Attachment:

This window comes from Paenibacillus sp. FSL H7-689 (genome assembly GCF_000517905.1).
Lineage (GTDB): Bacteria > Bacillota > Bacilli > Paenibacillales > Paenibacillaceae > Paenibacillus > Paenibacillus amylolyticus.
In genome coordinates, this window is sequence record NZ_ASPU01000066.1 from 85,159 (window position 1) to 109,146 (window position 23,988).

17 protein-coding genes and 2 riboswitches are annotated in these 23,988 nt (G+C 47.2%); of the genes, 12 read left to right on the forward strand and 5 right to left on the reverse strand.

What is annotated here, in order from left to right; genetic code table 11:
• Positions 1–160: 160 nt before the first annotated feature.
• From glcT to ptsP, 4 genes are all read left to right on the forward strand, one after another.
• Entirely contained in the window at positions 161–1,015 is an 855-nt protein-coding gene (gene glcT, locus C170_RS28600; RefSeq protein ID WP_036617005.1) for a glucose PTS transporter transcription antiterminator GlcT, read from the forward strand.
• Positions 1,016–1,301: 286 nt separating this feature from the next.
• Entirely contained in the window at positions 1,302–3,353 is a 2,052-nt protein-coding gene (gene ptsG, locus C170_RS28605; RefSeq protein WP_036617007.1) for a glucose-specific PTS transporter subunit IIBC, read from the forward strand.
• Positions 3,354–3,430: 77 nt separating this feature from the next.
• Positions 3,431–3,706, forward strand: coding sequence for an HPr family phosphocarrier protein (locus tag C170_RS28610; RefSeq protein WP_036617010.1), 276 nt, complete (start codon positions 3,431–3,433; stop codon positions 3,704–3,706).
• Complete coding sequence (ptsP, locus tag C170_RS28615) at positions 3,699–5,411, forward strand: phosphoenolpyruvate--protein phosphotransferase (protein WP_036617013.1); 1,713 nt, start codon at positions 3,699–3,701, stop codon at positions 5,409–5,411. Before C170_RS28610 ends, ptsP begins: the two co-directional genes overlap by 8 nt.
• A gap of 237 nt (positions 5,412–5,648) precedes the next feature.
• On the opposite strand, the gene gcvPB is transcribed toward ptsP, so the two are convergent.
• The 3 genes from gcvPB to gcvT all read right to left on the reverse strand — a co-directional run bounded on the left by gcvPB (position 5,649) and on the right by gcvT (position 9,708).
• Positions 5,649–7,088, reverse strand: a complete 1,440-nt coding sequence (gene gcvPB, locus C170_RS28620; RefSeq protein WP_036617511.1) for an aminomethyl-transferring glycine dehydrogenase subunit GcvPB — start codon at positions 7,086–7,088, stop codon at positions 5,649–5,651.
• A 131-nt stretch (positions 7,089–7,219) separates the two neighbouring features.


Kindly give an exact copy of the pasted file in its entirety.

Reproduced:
This window comes from Paenibacillus sp. FSL H7-689 (genome assembly GCF_000517905.1).
Lineage (GTDB): Bacteria > Bacillota > Bacilli > Paenibacillales > Paenibacillaceae > Paenibacillus > Paenibacillus amylolyticus.
In genome coordinates, this window is sequence record NZ_ASPU01000066.1 from 85,159 (window position 1) to 109,146 (window position 23,988).

17 protein-coding genes and 2 riboswitches are annotated in these 23,988 nt (G+C 47.2%); of the genes, 12 read left to right on the forward strand and 5 right to left on the reverse strand.

What is annotated here, in order from left to right; genetic code table 11:
• Positions 1–160: 160 nt before the first annotated feature.
• From glcT to ptsP, 4 genes are all read left to right on the forward strand, one after another.
• Entirely contained in the window at positions 161–1,015 is an 855-nt protein-coding gene (gene glcT, locus C170_RS28600; RefSeq protein ID WP_036617005.1) for a glucose PTS transporter transcription antiterminator GlcT, read from the forward strand.
• Positions 1,016–1,301: 286 nt separating this feature from the next.
• Entirely contained in the window at positions 1,302–3,353 is a 2,052-nt protein-coding gene (gene ptsG, locus C170_RS28605; RefSeq protein WP_036617007.1) for a glucose-specific PTS transporter subunit IIBC, read from the forward strand.
• Positions 3,354–3,430: 77 nt separating this feature from the next.
• Positions 3,431–3,706, forward strand: coding sequence for an HPr family phosphocarrier protein (locus tag C170_RS28610; RefSeq protein WP_036617010.1), 276 nt, complete (start codon positions 3,431–3,433; stop codon positions 3,704–3,706).
• Complete coding sequence (ptsP, locus tag C170_RS28615) at positions 3,699–5,411, forward strand: phosphoenolpyruvate--protein phosphotransferase (protein WP_036617013.1); 1,713 nt, start codon at positions 3,699–3,701, stop codon at positions 5,409–5,411. Before C170_RS28610 ends, ptsP begins: the two co-directional genes overlap by 8 nt.
• A gap of 237 nt (positions 5,412–5,648) precedes the next feature.
• On the opposite strand, the gene gcvPB is transcribed toward ptsP, so the two are convergent.
• The 3 genes from gcvPB to gcvT all read right to left on the reverse strand — a co-directional run bounded on the left by gcvPB (position 5,649) and on the right by gcvT (position 9,708).
• Positions 5,649–7,088, reverse strand: a complete 1,440-nt coding sequence (gene gcvPB, locus C170_RS28620; RefSeq protein WP_036617511.1) for an aminomethyl-transferring glycine dehydrogenase subunit GcvPB — start codon at positions 7,086–7,088, stop codon at positions 5,649–5,651.
• A 131-nt stretch (positions 7,089–7,219) separates the two neighbouring features.